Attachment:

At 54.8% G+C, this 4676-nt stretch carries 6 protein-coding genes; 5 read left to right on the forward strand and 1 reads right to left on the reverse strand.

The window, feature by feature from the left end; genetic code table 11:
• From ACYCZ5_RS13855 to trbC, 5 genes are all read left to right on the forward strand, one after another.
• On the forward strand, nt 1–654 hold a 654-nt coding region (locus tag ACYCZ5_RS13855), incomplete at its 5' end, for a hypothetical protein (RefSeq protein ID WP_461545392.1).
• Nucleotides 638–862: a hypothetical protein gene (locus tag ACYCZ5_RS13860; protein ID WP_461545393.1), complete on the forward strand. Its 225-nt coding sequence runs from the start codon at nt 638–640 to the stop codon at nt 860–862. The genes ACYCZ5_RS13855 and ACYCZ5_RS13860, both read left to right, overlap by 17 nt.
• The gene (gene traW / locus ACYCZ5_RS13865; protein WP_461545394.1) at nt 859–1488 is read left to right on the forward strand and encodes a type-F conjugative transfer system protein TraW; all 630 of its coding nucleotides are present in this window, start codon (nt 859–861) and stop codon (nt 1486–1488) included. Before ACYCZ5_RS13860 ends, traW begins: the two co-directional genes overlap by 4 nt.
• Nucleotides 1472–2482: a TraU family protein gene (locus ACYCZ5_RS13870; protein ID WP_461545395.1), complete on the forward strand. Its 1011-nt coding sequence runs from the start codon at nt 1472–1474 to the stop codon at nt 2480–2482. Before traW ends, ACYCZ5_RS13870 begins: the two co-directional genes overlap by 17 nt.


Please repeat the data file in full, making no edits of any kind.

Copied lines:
At 54.8% G+C, this 4676-nt stretch carries 6 protein-coding genes; 5 read left to right on the forward strand and 1 reads right to left on the reverse strand.

The window, feature by feature from the left end; genetic code table 11:
• From ACYCZ5_RS13855 to trbC, 5 genes are all read left to right on the forward strand, one after another.
• On the forward strand, nt 1–654 hold a 654-nt coding region (locus tag ACYCZ5_RS13855), incomplete at its 5' end, for a hypothetical protein (RefSeq protein ID WP_461545392.1).
• Nucleotides 638–862: a hypothetical protein gene (locus tag ACYCZ5_RS13860; protein ID WP_461545393.1), complete on the forward strand. Its 225-nt coding sequence runs from the start codon at nt 638–640 to the stop codon at nt 860–862. The genes ACYCZ5_RS13855 and ACYCZ5_RS13860, both read left to right, overlap by 17 nt.
• The gene (gene traW / locus ACYCZ5_RS13865; protein WP_461545394.1) at nt 859–1488 is read left to right on the forward strand and encodes a type-F conjugative transfer system protein TraW; all 630 of its coding nucleotides are present in this window, start codon (nt 859–861) and stop codon (nt 1486–1488) included. Before ACYCZ5_RS13860 ends, traW begins: the two co-directional genes overlap by 4 nt.
• Nucleotides 1472–2482: a TraU family protein gene (locus ACYCZ5_RS13870; protein ID WP_461545395.1), complete on the forward strand. Its 1011-nt coding sequence runs from the start codon at nt 1472–1474 to the stop codon at nt 2480–2482. Before traW ends, ACYCZ5_RS13870 begins: the two co-directional genes overlap by 17 nt.